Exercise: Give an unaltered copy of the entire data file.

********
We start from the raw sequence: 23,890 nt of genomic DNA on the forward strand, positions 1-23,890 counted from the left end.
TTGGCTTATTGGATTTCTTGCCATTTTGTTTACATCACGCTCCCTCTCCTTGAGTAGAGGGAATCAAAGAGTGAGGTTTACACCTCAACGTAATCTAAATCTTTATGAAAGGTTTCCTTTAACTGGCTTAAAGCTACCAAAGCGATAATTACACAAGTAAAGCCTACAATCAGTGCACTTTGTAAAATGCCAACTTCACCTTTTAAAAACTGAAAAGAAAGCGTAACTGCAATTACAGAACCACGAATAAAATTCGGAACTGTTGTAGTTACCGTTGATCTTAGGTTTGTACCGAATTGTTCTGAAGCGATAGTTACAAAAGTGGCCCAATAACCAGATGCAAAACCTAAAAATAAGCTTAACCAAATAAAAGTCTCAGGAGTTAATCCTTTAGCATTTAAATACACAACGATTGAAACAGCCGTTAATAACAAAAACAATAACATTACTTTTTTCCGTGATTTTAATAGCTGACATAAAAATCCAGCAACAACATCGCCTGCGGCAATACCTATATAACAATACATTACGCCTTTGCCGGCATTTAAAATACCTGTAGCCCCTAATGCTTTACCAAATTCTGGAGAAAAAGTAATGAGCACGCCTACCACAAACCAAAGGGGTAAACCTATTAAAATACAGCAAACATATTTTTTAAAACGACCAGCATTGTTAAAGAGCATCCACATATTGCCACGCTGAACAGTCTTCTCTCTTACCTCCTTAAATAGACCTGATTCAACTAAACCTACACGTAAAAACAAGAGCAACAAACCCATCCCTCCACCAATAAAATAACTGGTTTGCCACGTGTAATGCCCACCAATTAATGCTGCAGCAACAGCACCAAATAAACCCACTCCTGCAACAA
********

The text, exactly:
We start from the raw sequence: 23,890 nt of genomic DNA on the forward strand, positions 1-23,890 counted from the left end.
TTGGCTTATTGGATTTCTTGCCATTTTGTTTACATCACGCTCCCTCTCCTTGAGTAGAGGGAATCAAAGAGTGAGGTTTACACCTCAACGTAATCTAAATCTTTATGAAAGGTTTCCTTTAACTGGCTTAAAGCTACCAAAGCGATAATTACACAAGTAAAGCCTACAATCAGTGCACTTTGTAAAATGCCAACTTCACCTTTTAAAAACTGAAAAGAAAGCGTAACTGCAATTACAGAACCACGAATAAAATTCGGAACTGTTGTAGTTACCGTTGATCTTAGGTTTGTACCGAATTGTTCTGAAGCGATAGTTACAAAAGTGGCCCAATAACCAGATGCAAAACCTAAAAATAAGCTTAACCAAATAAAAGTCTCAGGAGTTAATCCTTTAGCATTTAAATACACAACGATTGAAACAGCCGTTAATAACAAAAACAATAACATTACTTTTTTCCGTGATTTTAATAGCTGACATAAAAATCCAGCAACAACATCGCCTGCGGCAATACCTATATAACAATACATTACGCCTTTGCCGGCATTTAAAATACCTGTAGCCCCTAATGCTTTACCAAATTCTGGAGAAAAAGTAATGAGCACGCCTACCACAAACCAAAGGGGTAAACCTATTAAAATACAGCAAACATATTTTTTAAAACGACCAGCATTGTTAAAGAGCATCCACATATTGCCACGCTGAACAGTCTTCTCTCTTACCTCCTTAAATAGACCTGATTCAACTAAACCTACACGTAAAAACAAGAGCAACAAACCCATCCCTCCACCAATAAAATAACTGGTTTGCCACGTGTAATGCCCACCAATTAATGCTGCAGCAACAGCACCAAATAAACCCACTCCTGCAACAA